On the road: ANC in Mangaung accused of 'punishing' opposition party wards by withholding services

play article
Subscribers can listen to this article

The ANC-run Mangaung metro has been accused of using its administrative powers to "punish" wards where people voted for the DA.

It is alleged that basic resources were withheld, frustrating the communities. 

Out of 50 wards, 38 are ANC-run. Reporters Juniour Khumalo and Kayleen Morgan travelled to the metro to get a sense of what everyday life is like for residents. 

Since 2016, the Auditor-General (AG) has consistently noted that the embattled Mangaung Metropolitan Municipality's financial position deteriorated so much so that conditional grants were diverted to fund operational activities.

The urban settlements development, municipal disaster recovery and the public transport network grants are no longer entirely directed towards what they are meant for: the provision of basic services for communities. 

While all 50 wards are suffering equally, communities that chose to no longer vote for the ANC due to its failures seem to be bearing the brunt of this.

READ | Elections 2021: All you need to know

One ward where people claim to have been subjected to "ruthless ANC tactics" is Ward 16 in Heidedal - a mainly coloured suburb. Their disillusionment and attempt to escape the shackles of the ANC's continued failures is arguably epitomised by the erection and sprawling growth of the Gatvol informal settlement in Heidedal.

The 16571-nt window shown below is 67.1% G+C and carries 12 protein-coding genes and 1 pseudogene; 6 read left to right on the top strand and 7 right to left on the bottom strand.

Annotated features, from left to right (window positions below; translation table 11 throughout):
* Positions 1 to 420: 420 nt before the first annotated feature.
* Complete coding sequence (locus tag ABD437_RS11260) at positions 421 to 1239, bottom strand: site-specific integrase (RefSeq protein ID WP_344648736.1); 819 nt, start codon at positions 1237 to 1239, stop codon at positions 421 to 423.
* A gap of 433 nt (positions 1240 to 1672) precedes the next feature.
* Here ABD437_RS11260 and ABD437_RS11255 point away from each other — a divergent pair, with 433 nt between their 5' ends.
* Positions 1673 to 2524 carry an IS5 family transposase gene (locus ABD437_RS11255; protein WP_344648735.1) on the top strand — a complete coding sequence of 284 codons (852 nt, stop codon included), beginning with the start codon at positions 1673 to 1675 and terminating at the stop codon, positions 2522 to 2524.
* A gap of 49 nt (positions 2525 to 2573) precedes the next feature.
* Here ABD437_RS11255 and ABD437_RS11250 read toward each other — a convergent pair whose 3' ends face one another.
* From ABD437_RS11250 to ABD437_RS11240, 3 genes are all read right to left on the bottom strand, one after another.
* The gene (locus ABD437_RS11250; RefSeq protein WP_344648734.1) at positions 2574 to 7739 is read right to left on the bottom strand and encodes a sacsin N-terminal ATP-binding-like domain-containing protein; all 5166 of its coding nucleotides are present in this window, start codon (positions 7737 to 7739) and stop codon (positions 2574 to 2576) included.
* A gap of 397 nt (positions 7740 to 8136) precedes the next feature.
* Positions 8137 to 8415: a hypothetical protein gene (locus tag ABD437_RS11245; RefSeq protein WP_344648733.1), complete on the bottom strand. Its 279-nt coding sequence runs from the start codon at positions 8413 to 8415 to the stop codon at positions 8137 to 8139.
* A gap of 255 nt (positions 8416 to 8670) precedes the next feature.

When News24 visited the area  this week as part of its extensive coverage of the state of municipalities ahead of the municipal elections, residents said that there was no informal settlement there eight years ago. Today, Gatvol is the size of two soccer fields.

The emergence of Gatvol

The informal settlement was established in 2013 when communities, gatvol (fed up) with the lack of housing opportunities from the government, decided to erect their own shelters instead.

Heidedal is one of the few communities where RDP houses have never been built. Residents decided to occupy a vacant piece of land, forming Gatvol.

Their dissatisfaction showed in 2016 when they voted for the DA, said former Heidedal councillor, John de Bruyn. 

Bianca* has been a Gatvol resident since its establishment eight years ago. 

"Vote, they said. Your lives will be better."

The 45-year-old mother of four said:

What a fallacy that has turned out to be. All [politicians] do after [people vote] for them is to put a little jam on our lips so that we can taste how good it is. Then they keep the entire bottle in which the jam comes in so that we can keep coming back to them for aid.

According to Bianca, after communities "reached their limit" with the ANC and decided to vote for the DA, they expected more progress, "as was the case in other DA-run municipalities".